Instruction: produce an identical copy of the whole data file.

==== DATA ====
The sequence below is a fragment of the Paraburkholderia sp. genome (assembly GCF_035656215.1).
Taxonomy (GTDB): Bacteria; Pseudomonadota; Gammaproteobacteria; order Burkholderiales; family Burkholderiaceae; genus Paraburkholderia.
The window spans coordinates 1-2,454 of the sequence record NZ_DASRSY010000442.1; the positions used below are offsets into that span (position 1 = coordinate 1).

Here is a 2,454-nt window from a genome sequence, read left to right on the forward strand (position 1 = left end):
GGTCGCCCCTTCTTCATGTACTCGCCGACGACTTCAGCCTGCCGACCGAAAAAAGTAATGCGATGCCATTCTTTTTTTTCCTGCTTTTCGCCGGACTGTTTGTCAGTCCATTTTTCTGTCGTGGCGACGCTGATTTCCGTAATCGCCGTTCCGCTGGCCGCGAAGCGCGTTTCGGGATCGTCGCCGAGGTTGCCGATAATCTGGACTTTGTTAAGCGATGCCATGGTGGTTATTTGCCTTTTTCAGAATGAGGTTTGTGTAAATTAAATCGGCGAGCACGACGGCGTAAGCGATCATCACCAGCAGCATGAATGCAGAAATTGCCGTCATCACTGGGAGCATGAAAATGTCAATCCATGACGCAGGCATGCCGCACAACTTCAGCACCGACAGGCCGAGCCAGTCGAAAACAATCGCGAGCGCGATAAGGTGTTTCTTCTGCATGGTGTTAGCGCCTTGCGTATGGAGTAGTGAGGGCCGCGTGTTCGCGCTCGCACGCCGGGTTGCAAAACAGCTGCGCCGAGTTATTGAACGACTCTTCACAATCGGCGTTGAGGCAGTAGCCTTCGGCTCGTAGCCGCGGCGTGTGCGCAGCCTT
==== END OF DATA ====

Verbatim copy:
The sequence below is a fragment of the Paraburkholderia sp. genome (assembly GCF_035656215.1).
Taxonomy (GTDB): Bacteria; Pseudomonadota; Gammaproteobacteria; order Burkholderiales; family Burkholderiaceae; genus Paraburkholderia.
The window spans coordinates 1-2,454 of the sequence record NZ_DASRSY010000442.1; the positions used below are offsets into that span (position 1 = coordinate 1).

Here is a 2,454-nt window from a genome sequence, read left to right on the forward strand (position 1 = left end):
GGTCGCCCCTTCTTCATGTACTCGCCGACGACTTCAGCCTGCCGACCGAAAAAAGTAATGCGATGCCATTCTTTTTTTTCCTGCTTTTCGCCGGACTGTTTGTCAGTCCATTTTTCTGTCGTGGCGACGCTGATTTCCGTAATCGCCGTTCCGCTGGCCGCGAAGCGCGTTTCGGGATCGTCGCCGAGGTTGCCGATAATCTGGACTTTGTTAAGCGATGCCATGGTGGTTATTTGCCTTTTTCAGAATGAGGTTTGTGTAAATTAAATCGGCGAGCACGACGGCGTAAGCGATCATCACCAGCAGCATGAATGCAGAAATTGCCGTCATCACTGGGAGCATGAAAATGTCAATCCATGACGCAGGCATGCCGCACAACTTCAGCACCGACAGGCCGAGCCAGTCGAAAACAATCGCGAGCGCGATAAGGTGTTTCTTCTGCATGGTGTTAGCGCCTTGCGTATGGAGTAGTGAGGGCCGCGTGTTCGCGCTCGCACGCCGGGTTGCAAAACAGCTGCGCCGAGTTATTGAACGACTCTTCACAATCGGCGTTGAGGCAGTAGCCTTCGGCTCGTAGCCGCGGCGTGTGCGCAGCCTT